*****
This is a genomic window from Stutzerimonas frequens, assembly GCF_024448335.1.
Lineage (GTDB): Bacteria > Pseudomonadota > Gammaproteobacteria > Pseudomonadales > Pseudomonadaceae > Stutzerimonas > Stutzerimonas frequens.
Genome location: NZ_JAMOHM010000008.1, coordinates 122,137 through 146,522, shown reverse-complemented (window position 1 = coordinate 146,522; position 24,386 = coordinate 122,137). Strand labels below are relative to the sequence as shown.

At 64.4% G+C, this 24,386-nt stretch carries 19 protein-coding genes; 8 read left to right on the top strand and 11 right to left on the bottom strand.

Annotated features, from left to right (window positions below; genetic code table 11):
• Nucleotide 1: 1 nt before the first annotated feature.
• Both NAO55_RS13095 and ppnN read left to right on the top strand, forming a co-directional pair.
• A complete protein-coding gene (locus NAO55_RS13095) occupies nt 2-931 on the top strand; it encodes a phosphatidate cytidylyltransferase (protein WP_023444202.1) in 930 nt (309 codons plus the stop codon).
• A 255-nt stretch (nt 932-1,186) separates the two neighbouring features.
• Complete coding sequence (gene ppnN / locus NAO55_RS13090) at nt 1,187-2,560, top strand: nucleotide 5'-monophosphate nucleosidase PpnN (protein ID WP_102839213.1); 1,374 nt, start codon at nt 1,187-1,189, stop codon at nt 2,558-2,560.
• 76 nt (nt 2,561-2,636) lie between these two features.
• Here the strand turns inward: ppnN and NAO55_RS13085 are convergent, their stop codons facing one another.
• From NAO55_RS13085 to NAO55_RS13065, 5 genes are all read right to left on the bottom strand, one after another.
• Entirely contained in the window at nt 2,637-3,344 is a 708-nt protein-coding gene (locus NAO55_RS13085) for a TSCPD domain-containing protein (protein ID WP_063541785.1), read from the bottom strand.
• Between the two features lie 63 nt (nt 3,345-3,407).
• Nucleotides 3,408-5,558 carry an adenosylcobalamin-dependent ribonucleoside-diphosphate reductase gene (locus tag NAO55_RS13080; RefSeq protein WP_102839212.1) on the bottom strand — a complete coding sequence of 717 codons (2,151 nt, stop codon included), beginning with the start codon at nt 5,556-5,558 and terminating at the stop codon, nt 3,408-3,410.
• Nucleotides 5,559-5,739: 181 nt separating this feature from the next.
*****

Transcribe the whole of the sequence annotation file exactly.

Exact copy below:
This is a genomic window from Stutzerimonas frequens, assembly GCF_024448335.1.
Lineage (GTDB): Bacteria > Pseudomonadota > Gammaproteobacteria > Pseudomonadales > Pseudomonadaceae > Stutzerimonas > Stutzerimonas frequens.
Genome location: NZ_JAMOHM010000008.1, coordinates 122,137 through 146,522, shown reverse-complemented (window position 1 = coordinate 146,522; position 24,386 = coordinate 122,137). Strand labels below are relative to the sequence as shown.

At 64.4% G+C, this 24,386-nt stretch carries 19 protein-coding genes; 8 read left to right on the top strand and 11 right to left on the bottom strand.

Annotated features, from left to right (window positions below; genetic code table 11):
• Nucleotide 1: 1 nt before the first annotated feature.
• Both NAO55_RS13095 and ppnN read left to right on the top strand, forming a co-directional pair.
• A complete protein-coding gene (locus NAO55_RS13095) occupies nt 2-931 on the top strand; it encodes a phosphatidate cytidylyltransferase (protein WP_023444202.1) in 930 nt (309 codons plus the stop codon).
• A 255-nt stretch (nt 932-1,186) separates the two neighbouring features.
• Complete coding sequence (gene ppnN / locus NAO55_RS13090) at nt 1,187-2,560, top strand: nucleotide 5'-monophosphate nucleosidase PpnN (protein ID WP_102839213.1); 1,374 nt, start codon at nt 1,187-1,189, stop codon at nt 2,558-2,560.
• 76 nt (nt 2,561-2,636) lie between these two features.
• Here the strand turns inward: ppnN and NAO55_RS13085 are convergent, their stop codons facing one another.
• From NAO55_RS13085 to NAO55_RS13065, 5 genes are all read right to left on the bottom strand, one after another.
• Entirely contained in the window at nt 2,637-3,344 is a 708-nt protein-coding gene (locus NAO55_RS13085) for a TSCPD domain-containing protein (protein ID WP_063541785.1), read from the bottom strand.
• Between the two features lie 63 nt (nt 3,345-3,407).
• Nucleotides 3,408-5,558 carry an adenosylcobalamin-dependent ribonucleoside-diphosphate reductase gene (locus tag NAO55_RS13080; RefSeq protein WP_102839212.1) on the bottom strand — a complete coding sequence of 717 codons (2,151 nt, stop codon included), beginning with the start codon at nt 5,556-5,558 and terminating at the stop codon, nt 3,408-3,410.
• Nucleotides 5,559-5,739: 181 nt separating this feature from the next.